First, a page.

List of Contributors xvii Editors xxi The Series Editor xxiii Series Preface xxv Part I: Introduction 1 1 Governance Challenges Facing Hydrometeorological Extreme Events 3Isabelle La Jeunesse and Corinne Larrue 1.1 Introduction 3 1.2 Facing hydrometeorological extreme events 3 1.3 Floods 5 1.4 Drought 8 1.5 Coastal storms 11 1.6 Governance issues related to hydrometeorological extreme events 15 Notes 19 References 20 2 Overview of the Content of the Book 23Isabelle La Jeunesse and Corinne Larrue 2.1 Floods 24 2.2 Droughts 24 2.3 Coastal storms 24 Part II: Floods 27 II.1: Actors Involved in Flood Risk Management 29 3 European Actors Facing Floods Risks 31Thomas Schellenberger 3.1 European actors in the field of civil security: A competence which develops within a strict framework of cooperation between the Member States 32 3.2 European actors in the field of the environment: Powers that are paradoxically limited 34 3.3 European actors in the field of agriculture: Could there be specific powers to deal with floods? 37 3.4 Conclusion 39 Notes 39 References 40 4 Multi?actor, Multilevel Assessment of Social Capacity for Community Engagement in Flood Risk Preparedness: Results of Implementation in Five European Cases 41Lila Oriard Colin 4.1 Introduction 41 4.2 Social capacity building framework for community engagement 44 4.3 The capacity assessment tool 46 4.4 Indicators and case findings 47 4.5 Conclusions 52 References 53 II.2: Strategies, Instruments, and Resources Used to Face Floods 55 5 Flood Risks Perceptions and Goals/Ambitions 57Ann Crabbé 5.1 Introduction 57 5.2 The problem stream: Perceptions on increased flood risks 58 5.3 The policy stream: Perceptions on the solutions needed to deal with increased flood risks 60 5.4 The political stream: Willingness to take action 62 5.5 International policies 63 5.6 European directives and policy documents 64 5.7 Experiences with flood risk management in other countries 65 5.8 Research on impacts and adaptation 65 5.9 Economic costs (of inaction) 65 5.10 Facilitating factors 66 5.11 Factors contributing to agenda?setting 66 5.12 Conclusions 66 Note 68 References 68 6 Instruments for Strategies to Face Floods through Prevention, Mitigation, and Preparation in Europe: The Age of Alignment 71Mathilde Gralepois 6.1 Introduction 71 6.2 Conceptual framework 75 6.3 Comparison. Similarities and differences in flood instruments’ implementation in Europe 77 6.4 Discussion. Political effects, power relations, and governance choices in flood management: What do flood instruments teach? 86 6.5 Conclusion 94 Notes 94 References 95 II.3: Lessons from Cases of Flood Governance 99 7 A House of Cards: The Challenge of Establishing Societal Resilience to Flooding Through Multi?Layered Governance in England 101Meghan Alexander and Sally Priest 7.1 Introduction 101 7.2 Deciphering multi?layered governance 102 7.3 Methodology 103 7.4 Flood?risk governance and implications for societal resilience 105 7.5 Reflections on the ‘house of cards’ of flood risk governance 110 Notes 111 References 111 8 Understanding Dutch Flood?Risk Management: Principles and Pitfalls 115Mark Wiering 8.1 Introduction 115 8.2 Historical background 116 8.3 The concept of public interest 117 8.4 Solidarity and subsidiarity 117 8.5 Resilience 120 8.6 Challenges and pitfalls 120 8.7 Conclusion and recommendations 121 References 123 9 Flood Governance in France: From Hegemony to Diversity in the French Flood?Risk Management Actors’ Network 125Marie Fournier 9.1 Flood?risk management governance: A stakeholders’ network still dominated by central government and municipalities 126 9.2 Inter?municipalities as new players within the French FRM governance 131 9.3 Where are citizens in FRM? 134 9.4 Conclusion 138 Notes 138 References 139 10 Flood?Risk Governance in Belgium: Towards a Resilient, Efficient, and Legitimate Arrangement? 141Hannelore Mees 10.1 Introduction 141 10.2 Evaluation framework 142 10.3 Methods 144 10.4 Flood risk governance in Belgium 144 10.5 Comparing intra?state developments 145 10.6 Evaluating resilience, efficiency, and legitimacy 149 10.7 Conclusion 152 Notes 153 References 153 Part III: Droughts 157 III.1: Actors Involved in Drought Risk Management 159 11 European Actors and Institutions Involved in Water Scarcity and Drought Policy 161Ulf Stein and Ruta Landgrebe 11.1 Introduction 161 11.2 Actors in the European Union related to WS&D policy 162 11.3 Roles and powers of European actors and institutions involved in WS&D policy 163 11.4 Mapping European actors and institutions involved in WS&D policy 165 11.5 Discussion 167 11.6 Conclusion 169 References 169 12 National and Local Actors of Drought Governance in Europe: A Comparative Review of Six Cases from North?West Europe 171Gül Özerol 12.1 Introduction 171 12.2 Methodology 172 12.3 Assessment of the national and local actors of drought governance 174 12.4 Conclusions and recommendations 182 References 186 III.2: Strategies, Instruments, and Resources Used to Face Droughts 189 13 Awareness of Drought Impacts in Europe: The Cause or the Consequence of the Level of Goal Ambitions? 191Isabelle La Jeunesse 13.1 Introduction 191 13.2 Drought governance analysis based on two methodological approaches 192 13.3 Case studies in NWE 194 13.4 Case studies in the Mediterranean region 196 13.5 Drought perceptions and goal ambitions in NWE 197 13.6 Drought perceptions and goal ambitions in the Mediterranean region 198 13.7 Conclusions 199 Acknowledgements 201 References 201 14 Strategies and Instruments to Face Drought and Water Scarcity 203Hans Bressers, Nanny Bressers, and Stefan Kuks 14.1 Introduction 203 14.2 Reactive measures 205 14.3 Preventive measures 208 14.4 Adaptive measures 210 14.5 Supportive measures 212 14.6 Discussion and overview 215 References 217 III.3: Lessons from Cases of Droughts Governance 219 15 Multilevel Governance for Drought Management in Flanders: Using a Centralized and Data Driven Approach 221Jenny Tröltzsch 15.1 Introduction 221 15.2 Water management in Flanders 222 15.3 Past and future drought events 224 15.4 Governance dimensions for Flemish drought management 225 15.5 Summary and recommendations 229 Notes 231 References 231 16 Drought Governance in the Eifel?Rur Region: The Interplay of Fixed Frameworks and Strong Working Relationships 233Rodrigo Vidaurre 16.1 Introduction 233 16.2 The water resources system in the Eifel?Rur region 234 16.3 Beyond the water board: The role of other governance levels in Eifel?Rur’s water management 236 16.4 The drought perspective on Eifel?Rur’s water governance 237 16.5 Conclusions: Factors for current and future success 241 Notes 243 References 244 17 Adaptation of Water Management to Face Drought and Water Scarcity: Lessons Learned from Two Italian Case Studies 245Claudia Cirelli and Isabelle La Jeunesse 17.1 Introduction 245 17.2 Water management in Italy and the autonomous regime 246 17.3 The Rio Mannu catchment 248 17.4 The Noce catchment 249 17.5 Comparative analysis and discussion 251 17.6 Conclusions 256 Acknowledgements 257 Notes 258 References 258 18 Power Asymmetries, Migrant Agricultural Labour, and Adaptation Governance in Turkey: A Political Ecology of Double Exposures 261Ethemcan Turhan, Giorgos Kallis, and Christos Zografos 18.1 Introduction 261 18.2 Double Exposures and political ecology of vulnerability 263 18.3 Case study and methods 265 18.4 A political ecology of Double Exposure in Kap? village 268 18.5 Discussion 273 18.6 Conclusion 275 Acknowledgements 276 Notes 276 References 277 19 Drought Governance in Catalonia: Lessons Learnt? 283Alba Ballester and Abel La Calle 19.1 Introduction 283 19.2 Drought management in Spain 284 19.3 Drought management in Catalonia 287 19.4 Drought crisis in Catalonia 2007–2008 289 19.5 Drought planning in Catalonia after the crisis 296 19.6 Deliberative public participation in drought management: Need, obligation, and opportunity 298 19.7 Conclusions 299 Notes 299 References 299 20 What Could Change Drought Governance in Europe?: A Comparative Analysis between Two Case Studies in France and the UK 301Isabelle La Jeunesse, Hans Bressers, and Alison Browne 20.1 Introduction 301 20.2 Vilaine catchment and Arzal dam 302 20.3 Somerset Levels and moors 303 20.4 Methodology 303 20.5 Results and discussion 306 20.6 Conclusions 310 Acknowledgements 311 References 311 Part IV: Coastal and Wind Storms 313 IV.1: Actors Involved in Coastal Risks Prevention and Management 315 21 Sustainable Communities and Multilevel Governance in the Age of Coastal Storms 317Yves Henocque 21.1 Introduction: Addressing a social?ecological system 317 21.2 Harmonizing coastal management, disaster risk reduction, and climate change adaptation goals through meaningful public participation 318 21.3 As a response, are national climate change strategies efficient enough? 322 21.4 Key principles and responses for building sustainable, hazard?resilient communities 327 21.5 Conclusion: ‘Hazard?resilient’ communities vs. ‘waves of adversity’ 335 Notes 336 References 337 IV.2: Strategies, Instruments, and Resources Used to Face Coastal Risks Prevention 339 22 European Challenges to Coastal Management from Storm Surges: Problem?Structuring Framework and Actors Implicated in Responses 341Suzanne Boyes and Michael Elliott 22.1 Storm surge threats in European coasts 341 22.2 European governance 346 22.3 Discussion and conclusions 354 22.4 Conclusions 357 References 358 23 Perceptions of Extreme Coastal Events: The Case of the French Atlantic and Mediterranean Coasts 363Lydie Goeldner?Gianella and Esmeralda Longépée 23.1 Contemporary society is increasingly unaware of risks related to the sea 365 23.2 Multiple factors behind the gradual dwindling of the ‘culture of coastal risks’ 374 23.3 What recommendations for public policy emerge from this research into the perceptions and representations of risks? 382 23.4 Conclusion 387 Acknowledgements 387 Notes 387 References 388 IV.3: Lessons from Cases of Coastal Risks Governance 391 24 After Xynthia on the Atlantic Coast of France: Preventive Adaptation Methods 393Denis Mercier, Axel Creach, Elie Chevillot?Miot, and Sophie Pardo 24.1 Introduction 393 24.2 A normal storm in terms of natural hazard but a major coastal flood due to the concomitance of the meteorological and marine agents 394 24.3 A tragic human and expensive material toll due to the addition of natural factors and management issues 396 24.4 Post?Xynthia policy: A new strategy for coastal management in France 397 24.5 Life?saving maps: New geographical tools for a better coastal management 400 24.6 Discussion about these different methods 405 24.7 Conclusion 407 Acknowledgements 408 References 408 25 Coastal Flooding and Storm Surges: How to Improve the Operational Response of the Risk Management Authorities: An Example of the CRISSIS Research Program on the French Coast of Languedoc 413Brice Anselme, Paul Durand, and Alexandre Nicolae?Lerma 25.1 Introduction 413 25.2 The coastal flood hazard and its likely evolution 417 25.3 Vulnerability of the stakes 420 25.4 Social representations and perceptions of the coastal flooding risk 423 25.5 Crisis management 425 25.6 Conclusion 428 References 430 26 Lessons Learnt from Coastal Risks Governance on Reunion Island, Indian Ocean, France 433Virginie K.E. Duvat and Alexandre K. Magnan 26.1 Introduction 433 26.2 Context of the study 435 26.3 Impacts of TC Bejisa and post?cyclone stakeholders’ responses 442 26.4 Key findings and challenges for adaptation to climate change 452 26.5 Conclusion 455 Acknowledgements 457 References 457 27 Lessons from Cases of Coastal Risks Governance in the United Kingdom 461Brian Golding, Thomas Waite, and Virginia Murray 27.1 Introduction: Windstorms and their impacts in the UK 461 27.2 Events that have shaped governance of natural disasters in the UK 464 27.3 New developments in the warning environment 471 27.4 How the warning systems work now 473 27.5 Current and future issues 477 References 479 Part V: Conclusions, Perspectives 483 28 Hydrometeorological Extreme Events’ Effects on Populations: A Cognitive Insight on Post?Traumatic Growth, Resilience Processes and Mental Well?Being 485Mauro Galluccio 28.1 Introduction 485 28.2 Resilient ecological systems for a psychological concept 487 28.3 Psychosocial factors and post?traumatic growth 487 28.4 Building resilience to mitigate social vulnerability 488 28.5 Post?traumatic growth: Training for preventive psychological strategies 490 28.6 Modern initiatives to coordinate a global governance 491 28.7 The EU coordination to build up integrated resilient governance to decrease impacts on health and wellbeing due to hydrometeorological extreme events 494 28.8 Elements of conclusion 495 References 496 29 Overview of Multilevel Governance Strategies for Hydrometeorological Extreme Events 499Corinne Larrue and Isabelle La Jeunesse 29.1 Governance specificities depending on hydrometeorological extreme events 500 29.2 Actor systems facing hydrometeorological extreme events 502 29.3 Perception and strategies 504 Note 504 Index 505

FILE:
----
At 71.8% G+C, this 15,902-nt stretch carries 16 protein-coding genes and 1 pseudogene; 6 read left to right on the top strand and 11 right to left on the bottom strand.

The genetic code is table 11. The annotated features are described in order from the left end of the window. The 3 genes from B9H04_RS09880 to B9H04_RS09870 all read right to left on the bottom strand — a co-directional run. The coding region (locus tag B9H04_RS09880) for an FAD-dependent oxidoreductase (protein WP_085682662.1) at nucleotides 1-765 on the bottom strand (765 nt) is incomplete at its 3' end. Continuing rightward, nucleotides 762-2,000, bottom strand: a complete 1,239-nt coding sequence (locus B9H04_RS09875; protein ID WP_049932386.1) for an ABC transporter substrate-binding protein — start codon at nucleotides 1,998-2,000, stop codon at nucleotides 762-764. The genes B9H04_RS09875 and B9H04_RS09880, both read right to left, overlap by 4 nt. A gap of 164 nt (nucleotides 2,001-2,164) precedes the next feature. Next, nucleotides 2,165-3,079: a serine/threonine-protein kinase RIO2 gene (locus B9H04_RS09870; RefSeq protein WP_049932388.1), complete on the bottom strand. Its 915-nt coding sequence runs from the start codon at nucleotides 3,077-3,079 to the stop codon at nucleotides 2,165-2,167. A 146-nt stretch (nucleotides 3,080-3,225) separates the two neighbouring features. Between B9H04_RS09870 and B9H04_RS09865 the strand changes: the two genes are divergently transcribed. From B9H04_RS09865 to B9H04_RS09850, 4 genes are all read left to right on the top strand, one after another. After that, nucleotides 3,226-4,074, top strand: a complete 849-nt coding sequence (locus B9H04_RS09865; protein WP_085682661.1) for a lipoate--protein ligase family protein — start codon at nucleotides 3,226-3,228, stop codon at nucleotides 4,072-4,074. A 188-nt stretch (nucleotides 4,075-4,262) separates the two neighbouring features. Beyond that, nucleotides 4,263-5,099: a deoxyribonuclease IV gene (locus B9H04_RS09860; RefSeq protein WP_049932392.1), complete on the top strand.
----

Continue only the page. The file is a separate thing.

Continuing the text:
Isabelle La Jeunesse, PhD HDR, is Lecturer in Environmental Geography at the University of Tours and the laboratory CNRS Citeres, Tours, France. Her research focuses on the impacts of human activities on geochemical cycles and on local adaptation to global changes. Corinne Larrue, PR, is full Professor of Urban and Environmental Planning at the Université Paris-Est Créteil, Créteil, France, and was co-director of the Paris School of Planning, one of the most important institutes for urban planning in France. She was also Chairwoman of the scientific committee of Seine Normandie Waterboard.
AN IMPORTANT STUDY OF HYDROMETEOROLOGICAL EVENTS, THEIR IMPACT UPON SOCIETY, AND THE STRATEGIES WITH WHICH THEY MAY BE MANAGED Based on field investigations from EU research projects, this book is the first to devote itself to scientific and policy-related knowledge concerning climate change-induced extreme events. It depicts national and international strategies, as well as tools used to improve multilevel governance for the management of hydrometeorological risks. It also demonstrates how these strategies play out over different scales of the decision-making processes. Facing Hydrometeorological Extreme Events: A Governance Issue offers comprehensive coverage of such events as floods, droughts, coastal storms, and wind storms. It showcases real-life success stories of multilevel governance and highlights the individuals involved and the resources mobilized in the decision-making processes. The book starts by presenting a synthesis of hydrometeorological extreme events and their impacts on society. It then demonstrates how societies are organizing themselves to face these extreme events, focusing on the strategies of integration of risk management in governance and public policy. In addition, it includes the results of several EU-funded projects such as CLIMB, STARFLOOD, and INTERREG IVB project DROP. Facing Hydrometeorological Extreme Events is an ideal book for upper-graduate students, postgraduates, researchers, scientists, and policy-makers working in the field.